Attacks on our basic morality should breed anger; anger breeds action. Throughout our history, Americans, driven by moral rage, have done right. It is moral anger that drove our forefathers to rebel against Great Britain and to build this nation. It is moral anger that drove Americans into battle to abolish slavery. It is moral anger that drove Americans to destroy Hitler, to erode communism and to march for civil rights.
Despite the new focus on "coping," today's Americans must be allowed to feel rage when wronged. President Bush was absolutely right when he stated on Sept. 11, 2001, "The pictures of airplanes flying into buildings, fires burning, huge structures collapsing have filled us with disbelief, terrible sadness and a quiet, unyielding anger ? A great people has been moved to defend a great nation."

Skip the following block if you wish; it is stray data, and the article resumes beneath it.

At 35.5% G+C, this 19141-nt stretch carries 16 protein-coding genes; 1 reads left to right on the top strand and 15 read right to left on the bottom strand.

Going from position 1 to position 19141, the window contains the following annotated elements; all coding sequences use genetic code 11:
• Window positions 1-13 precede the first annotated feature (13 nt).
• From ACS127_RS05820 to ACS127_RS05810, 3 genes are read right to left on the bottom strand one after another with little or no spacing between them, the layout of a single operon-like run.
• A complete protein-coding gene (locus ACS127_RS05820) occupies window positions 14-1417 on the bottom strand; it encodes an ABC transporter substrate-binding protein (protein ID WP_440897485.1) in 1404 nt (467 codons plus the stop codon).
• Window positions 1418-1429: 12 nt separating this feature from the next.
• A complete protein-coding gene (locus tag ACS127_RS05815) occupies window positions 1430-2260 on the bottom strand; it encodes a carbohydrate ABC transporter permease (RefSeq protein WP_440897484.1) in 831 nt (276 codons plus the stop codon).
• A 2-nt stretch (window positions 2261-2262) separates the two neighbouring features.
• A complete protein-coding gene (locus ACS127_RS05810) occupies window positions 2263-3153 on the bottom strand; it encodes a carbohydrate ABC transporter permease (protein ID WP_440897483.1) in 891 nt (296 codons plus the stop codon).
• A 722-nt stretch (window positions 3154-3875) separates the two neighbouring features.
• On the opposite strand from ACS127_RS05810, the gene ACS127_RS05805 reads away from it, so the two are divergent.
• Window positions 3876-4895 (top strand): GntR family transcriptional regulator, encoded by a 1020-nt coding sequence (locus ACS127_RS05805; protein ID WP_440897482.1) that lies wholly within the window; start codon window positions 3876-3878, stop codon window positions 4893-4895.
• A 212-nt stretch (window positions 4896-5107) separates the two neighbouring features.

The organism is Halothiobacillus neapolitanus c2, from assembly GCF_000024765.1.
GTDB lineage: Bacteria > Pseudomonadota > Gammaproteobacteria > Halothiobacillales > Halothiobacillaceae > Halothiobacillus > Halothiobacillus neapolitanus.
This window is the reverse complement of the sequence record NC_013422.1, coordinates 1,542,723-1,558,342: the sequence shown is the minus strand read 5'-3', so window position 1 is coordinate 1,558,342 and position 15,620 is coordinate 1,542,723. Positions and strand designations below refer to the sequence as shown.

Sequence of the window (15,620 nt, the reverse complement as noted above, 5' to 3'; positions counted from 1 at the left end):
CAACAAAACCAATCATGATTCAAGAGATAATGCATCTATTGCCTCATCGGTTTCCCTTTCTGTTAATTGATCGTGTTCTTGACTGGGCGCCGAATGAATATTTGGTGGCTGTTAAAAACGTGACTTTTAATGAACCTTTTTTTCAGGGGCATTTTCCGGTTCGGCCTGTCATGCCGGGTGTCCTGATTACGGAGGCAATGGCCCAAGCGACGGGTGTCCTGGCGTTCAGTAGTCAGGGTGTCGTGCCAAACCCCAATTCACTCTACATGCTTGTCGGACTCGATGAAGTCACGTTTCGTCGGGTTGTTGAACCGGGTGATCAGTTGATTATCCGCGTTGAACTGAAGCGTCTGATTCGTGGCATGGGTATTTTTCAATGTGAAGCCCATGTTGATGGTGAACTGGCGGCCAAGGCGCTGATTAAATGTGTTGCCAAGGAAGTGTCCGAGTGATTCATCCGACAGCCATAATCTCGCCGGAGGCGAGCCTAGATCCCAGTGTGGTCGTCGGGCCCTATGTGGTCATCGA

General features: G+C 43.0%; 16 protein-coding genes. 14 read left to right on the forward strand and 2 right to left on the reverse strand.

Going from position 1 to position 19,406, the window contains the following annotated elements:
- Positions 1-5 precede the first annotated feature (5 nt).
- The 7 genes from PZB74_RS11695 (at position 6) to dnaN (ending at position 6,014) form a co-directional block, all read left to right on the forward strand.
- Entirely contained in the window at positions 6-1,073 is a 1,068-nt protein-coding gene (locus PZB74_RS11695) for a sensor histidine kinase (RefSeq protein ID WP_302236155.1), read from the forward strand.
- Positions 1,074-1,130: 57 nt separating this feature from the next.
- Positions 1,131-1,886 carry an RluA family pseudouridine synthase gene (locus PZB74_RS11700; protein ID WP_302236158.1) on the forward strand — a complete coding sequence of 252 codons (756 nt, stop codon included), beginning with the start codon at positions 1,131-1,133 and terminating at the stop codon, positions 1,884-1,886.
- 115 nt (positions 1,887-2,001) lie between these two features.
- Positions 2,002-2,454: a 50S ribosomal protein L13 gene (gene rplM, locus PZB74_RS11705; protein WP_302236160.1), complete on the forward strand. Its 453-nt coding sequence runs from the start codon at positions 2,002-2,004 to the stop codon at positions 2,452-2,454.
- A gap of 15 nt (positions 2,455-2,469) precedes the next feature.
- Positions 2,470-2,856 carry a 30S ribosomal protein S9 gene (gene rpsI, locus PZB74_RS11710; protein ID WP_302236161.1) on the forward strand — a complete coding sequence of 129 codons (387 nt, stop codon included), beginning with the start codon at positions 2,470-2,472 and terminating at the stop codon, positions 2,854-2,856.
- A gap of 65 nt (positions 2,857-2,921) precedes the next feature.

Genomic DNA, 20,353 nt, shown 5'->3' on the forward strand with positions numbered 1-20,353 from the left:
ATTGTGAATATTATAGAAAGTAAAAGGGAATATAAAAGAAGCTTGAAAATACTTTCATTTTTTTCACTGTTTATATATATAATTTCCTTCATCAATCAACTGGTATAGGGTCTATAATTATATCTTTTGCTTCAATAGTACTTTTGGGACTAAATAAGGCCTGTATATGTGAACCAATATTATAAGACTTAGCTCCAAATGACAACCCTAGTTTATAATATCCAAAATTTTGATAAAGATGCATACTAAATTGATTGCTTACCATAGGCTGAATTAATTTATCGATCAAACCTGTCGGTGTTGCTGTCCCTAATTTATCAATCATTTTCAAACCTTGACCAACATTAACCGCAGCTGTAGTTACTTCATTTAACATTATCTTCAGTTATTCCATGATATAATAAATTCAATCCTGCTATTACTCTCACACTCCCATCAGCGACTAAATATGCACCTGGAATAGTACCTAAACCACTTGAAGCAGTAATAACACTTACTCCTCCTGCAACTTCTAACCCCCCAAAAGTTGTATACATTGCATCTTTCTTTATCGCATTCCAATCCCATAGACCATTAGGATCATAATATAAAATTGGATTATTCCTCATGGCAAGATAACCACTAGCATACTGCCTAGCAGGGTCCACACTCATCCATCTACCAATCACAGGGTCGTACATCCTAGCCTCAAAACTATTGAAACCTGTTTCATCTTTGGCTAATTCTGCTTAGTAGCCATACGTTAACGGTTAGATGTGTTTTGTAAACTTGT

Of course, to feel rage, Americans must first be sure of their own values; without defining our values, we will never have the courage to speak up when those values are attacked. This means fighting moral relativism in all its forms.
Professor James Q. Wilson of the University of California at Los Angeles once described the rise of crime with a "broken windows" theory: If you allow vandals to break windows without consequences, soon enough others will begin breaking windows. Crime in the immediate area will escalate, since crime breeds on apathy and lax enforcement.
The same principle holds true for morality. When we are apathetic to smaller moral crimes, we allow criminals the comfort level they desire to commit heinous acts. Is it any accident that Jerry Hobbs was recently released from prison for aggravated assault? Was it any accident that America's willingness to ignore "minor" terrorist incidents preceded Sept. 11?
Our ire must be aroused whenever morality is attacked, not just when those attacks are most visible. Collective moral anger is a powerful tool and a tool that must not be removed from the hands of the people -- even in the name of "healthy self-actualization."